Nana Mensah knows what she wants. When we meet in the midst of a torrential September downpour at Friedman’s at the Edison in the Theater District, she looks at the menu and takes all of 30 seconds before deciding that she’ll have the Nova Benny, the American-style restaurant’s spin on eggs Benedict. “I cannot resist a potato pancake,” she exclaims. Life for this actress moves as quickly as the restaurant chatter that surrounds her.
This October, Mensah made her Broadway debut in Jaja’s African Hair Braiding, Jocelyn Bioh’s play about a busy Harlem hair-braiding shop that employs West African stylists. Their lives are on the verge of changing forever when the owner, Jaja, becomes engaged to marry a white man who will give her coveted American citizenship, and possibly alter the way she runs her business. Mensah plays Aminata, one of the hairdressers who greets her cohort with a slick “Bonjour!” before digging for her daily scratch-off card and rolling her eyes at the sheer mention of her philandering, jobless husband whom she financially supports. “She’s a mess,” Mensah repeats more than once during our brunch. “I feel like I can simultaneously judge her a little bit and love her dearly.”
Last night, Mensah was at the salon until 11:30 p.m. getting her hair done by Susan Oludele, the artist who styled Beyoncé’s braids for her Lemonade visual album. The actress says she’s delicate around her edges as a result of some postpartum shedding experienced after giving birth to her two-year-old, and her character in Jaja’s wears a beaded style. No matter — protective hairstyles are maintained, and wigs were created by wig designer Nikiya Mathis for the entire cast, not only to aid in the swift character switch-ups that occur throughout the one-act production, but to preserve the roots of those who wear them. If scalps need to be oiled or freshened with Sea Breeze, there is always someone around to help. A wellness practitioner regularly comes backstage to make sure no one has any injuries — a relief for Mensah who suffered a rotator cuff injury from handling her toddler.
While Jaja’s is not the only play on Broadway right now with a majority Black cast (Purlie Victorious opened just days before Jaja’s opening night), the number of productions focused on undocumented African women are still few. The actor sitting across from me, cutting into her Nova Benny, is dressed today in a white cardigan with vertical gold stripes and earrings made by indie designers. “I’m like, extremely Ashanti,” Mensah proudly declares, explaining that she is Ghanaian with ancestral roots in Kumasi. But she’s had her fair share of frustrating experiences with people who are shamelessly ignorant about African life. “I meet so many people, often white but sometimes not, who consider themselves extremely well traveled, and they’ve never set foot on that African continent,” she says. “I refer to African countries and cities by their names and expect that they should know,” she continues, ticking off Addis Ababa in Ethiopia and Lamu, an island off the coast of Kenya, a couple places she says she’s dying to visit. “When you say I’m going to St. Moritz or Paris, nobody’s like, ‘Wait, where is that again?’”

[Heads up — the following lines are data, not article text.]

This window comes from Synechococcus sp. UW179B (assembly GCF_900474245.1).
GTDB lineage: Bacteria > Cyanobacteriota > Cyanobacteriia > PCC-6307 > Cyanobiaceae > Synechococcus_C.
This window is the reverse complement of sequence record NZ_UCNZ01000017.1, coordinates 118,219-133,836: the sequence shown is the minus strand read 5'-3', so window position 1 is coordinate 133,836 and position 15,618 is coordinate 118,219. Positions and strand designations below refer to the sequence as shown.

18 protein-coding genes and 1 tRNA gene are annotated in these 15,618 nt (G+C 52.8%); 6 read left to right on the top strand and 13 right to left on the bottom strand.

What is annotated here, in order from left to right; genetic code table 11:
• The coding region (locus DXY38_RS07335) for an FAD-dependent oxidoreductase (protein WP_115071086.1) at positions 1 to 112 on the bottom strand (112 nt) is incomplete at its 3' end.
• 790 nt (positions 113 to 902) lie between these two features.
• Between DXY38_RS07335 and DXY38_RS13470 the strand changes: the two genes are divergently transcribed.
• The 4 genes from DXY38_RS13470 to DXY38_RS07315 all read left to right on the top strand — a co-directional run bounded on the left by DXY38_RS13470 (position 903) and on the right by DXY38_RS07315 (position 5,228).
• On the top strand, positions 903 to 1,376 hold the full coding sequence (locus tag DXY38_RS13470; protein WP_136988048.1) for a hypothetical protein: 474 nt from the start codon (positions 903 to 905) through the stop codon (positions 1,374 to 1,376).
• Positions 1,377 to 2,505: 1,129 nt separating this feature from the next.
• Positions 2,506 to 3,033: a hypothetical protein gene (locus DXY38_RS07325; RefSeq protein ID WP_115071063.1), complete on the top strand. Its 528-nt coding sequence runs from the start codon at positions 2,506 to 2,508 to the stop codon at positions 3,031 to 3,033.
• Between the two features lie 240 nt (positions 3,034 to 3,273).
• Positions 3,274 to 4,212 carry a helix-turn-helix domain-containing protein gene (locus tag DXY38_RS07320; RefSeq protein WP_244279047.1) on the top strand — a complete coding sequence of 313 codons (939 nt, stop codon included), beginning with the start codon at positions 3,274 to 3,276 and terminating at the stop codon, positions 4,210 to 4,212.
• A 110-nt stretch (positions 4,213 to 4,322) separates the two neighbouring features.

Mensah was born on Yale’s campus in New Haven, where her parents — high-school sweethearts who immigrated to the United States after her father scored an opportunity to study chemical engineering — also worked. Her mom was a campus security guard and started her own business, where she would eventually employ a young Mensah to help around the shop. Recounting her family’s history brings her to the verge of tears. “Imagine him in the 1980s in New Haven being asked if he had a pet monkey or lived in a hut or whatever,” she says of her father. “He went through it.”
But so did she. She throws around some quips about the “weaponized xenophobia” she experienced as a kid growing up in the ’90s, but you can sense the memories still sting. “I know it’s 2023,” Mensah says, “but part of me is still always that kid with the lunchbox being asked, ‘Ew, what are you eating for lunch?’” Thankfully, things got better by the time she attended Loomis Chaffee, a Connecticut boarding school, in her teen years. It’s where Mensah discovered her love for theater. She cackles while telling me that to this day, she still doesn’t have a driver’s license because of it. “At school, you could either take driver’s ed as an extracurricular or do the winter musical,” she remembers. “And the winter musical was Cabaret, honey. I was not missing out on that!” Mensah, along with fellow aspiring young thespians Betty Gilpin and Katherine Waterston, would try to adhere closely to one of the cardinal rules of being a professional actor: “If you’re early, you’re on time. If you’re on time, you’re late. If you’re late, you’re fired.”
She doesn’t remember her college years so fondly, though. Mensah had taken her parents’ advice and studied French literature and sociology at the University of Pennsylvania, instead of going to Juilliard or NYU for acting. She really wanted to get out of town, so she took a year to study at the Sorbonne. “I guess I was a little lost … I’m a theater nerd at heart, you know? Slightly countercultural, a little bit socialist,” she says now. “I wanted to be in a black-box theater on the Lower East Side experimenting with being other people, not in Philadelphia rubbing elbows with scions of industry.”